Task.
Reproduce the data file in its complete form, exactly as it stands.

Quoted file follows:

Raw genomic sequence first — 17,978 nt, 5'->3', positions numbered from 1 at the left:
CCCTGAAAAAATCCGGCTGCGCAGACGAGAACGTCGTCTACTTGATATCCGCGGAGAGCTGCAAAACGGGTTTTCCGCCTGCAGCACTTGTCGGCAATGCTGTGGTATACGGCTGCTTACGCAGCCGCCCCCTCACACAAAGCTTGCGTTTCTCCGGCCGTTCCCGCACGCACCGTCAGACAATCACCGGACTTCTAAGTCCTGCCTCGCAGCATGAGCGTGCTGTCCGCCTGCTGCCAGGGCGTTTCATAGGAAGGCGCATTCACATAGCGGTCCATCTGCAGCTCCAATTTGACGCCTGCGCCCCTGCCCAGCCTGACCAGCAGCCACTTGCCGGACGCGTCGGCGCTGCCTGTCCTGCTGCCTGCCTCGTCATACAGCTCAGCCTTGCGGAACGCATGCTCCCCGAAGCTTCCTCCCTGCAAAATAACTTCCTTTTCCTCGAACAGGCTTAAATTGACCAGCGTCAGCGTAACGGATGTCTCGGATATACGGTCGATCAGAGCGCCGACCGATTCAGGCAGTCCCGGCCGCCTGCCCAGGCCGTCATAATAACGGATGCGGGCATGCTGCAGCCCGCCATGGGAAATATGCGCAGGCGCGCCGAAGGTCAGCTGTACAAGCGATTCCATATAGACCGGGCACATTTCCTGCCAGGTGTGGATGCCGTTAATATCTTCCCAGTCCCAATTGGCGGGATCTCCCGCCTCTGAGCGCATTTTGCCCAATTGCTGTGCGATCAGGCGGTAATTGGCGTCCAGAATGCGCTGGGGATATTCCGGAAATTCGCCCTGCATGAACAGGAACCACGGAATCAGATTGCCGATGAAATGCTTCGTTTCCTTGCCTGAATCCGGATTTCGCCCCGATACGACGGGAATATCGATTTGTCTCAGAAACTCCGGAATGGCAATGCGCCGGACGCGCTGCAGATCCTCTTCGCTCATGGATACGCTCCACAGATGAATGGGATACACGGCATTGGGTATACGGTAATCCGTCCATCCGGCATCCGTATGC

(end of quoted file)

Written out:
Raw genomic sequence first — 17,978 nt, 5'->3', positions numbered from 1 at the left:
CCCTGAAAAAATCCGGCTGCGCAGACGAGAACGTCGTCTACTTGATATCCGCGGAGAGCTGCAAAACGGGTTTTCCGCCTGCAGCACTTGTCGGCAATGCTGTGGTATACGGCTGCTTACGCAGCCGCCCCCTCACACAAAGCTTGCGTTTCTCCGGCCGTTCCCGCACGCACCGTCAGACAATCACCGGACTTCTAAGTCCTGCCTCGCAGCATGAGCGTGCTGTCCGCCTGCTGCCAGGGCGTTTCATAGGAAGGCGCATTCACATAGCGGTCCATCTGCAGCTCCAATTTGACGCCTGCGCCCCTGCCCAGCCTGACCAGCAGCCACTTGCCGGACGCGTCGGCGCTGCCTGTCCTGCTGCCTGCCTCGTCATACAGCTCAGCCTTGCGGAACGCATGCTCCCCGAAGCTTCCTCCCTGCAAAATAACTTCCTTTTCCTCGAACAGGCTTAAATTGACCAGCGTCAGCGTAACGGATGTCTCGGATATACGGTCGATCAGAGCGCCGACCGATTCAGGCAGTCCCGGCCGCCTGCCCAGGCCGTCATAATAACGGATGCGGGCATGCTGCAGCCCGCCATGGGAAATATGCGCAGGCGCGCCGAAGGTCAGCTGTACAAGCGATTCCATATAGACCGGGCACATTTCCTGCCAGGTGTGGATGCCGTTAATATCTTCCCAGTCCCAATTGGCGGGATCTCCCGCCTCTGAGCGCATTTTGCCCAATTGCTGTGCGATCAGGCGGTAATTGGCGTCCAGAATGCGCTGGGGATATTCCGGAAATTCGCCCTGCATGAACAGGAACCACGGAATCAGATTGCCGATGAAATGCTTCGTTTCCTTGCCTGAATCCGGATTTCGCCCCGATACGACGGGAATATCGATTTGTCTCAGAAACTCCGGAATGGCAATGCGCCGGACGCGCTGCAGATCCTCTTCGCTCATGGATACGCTCCACAGATGAATGGGATACACGGCATTGGGTATACGGTAATCCGTCCATCCGGCATCCGTATGC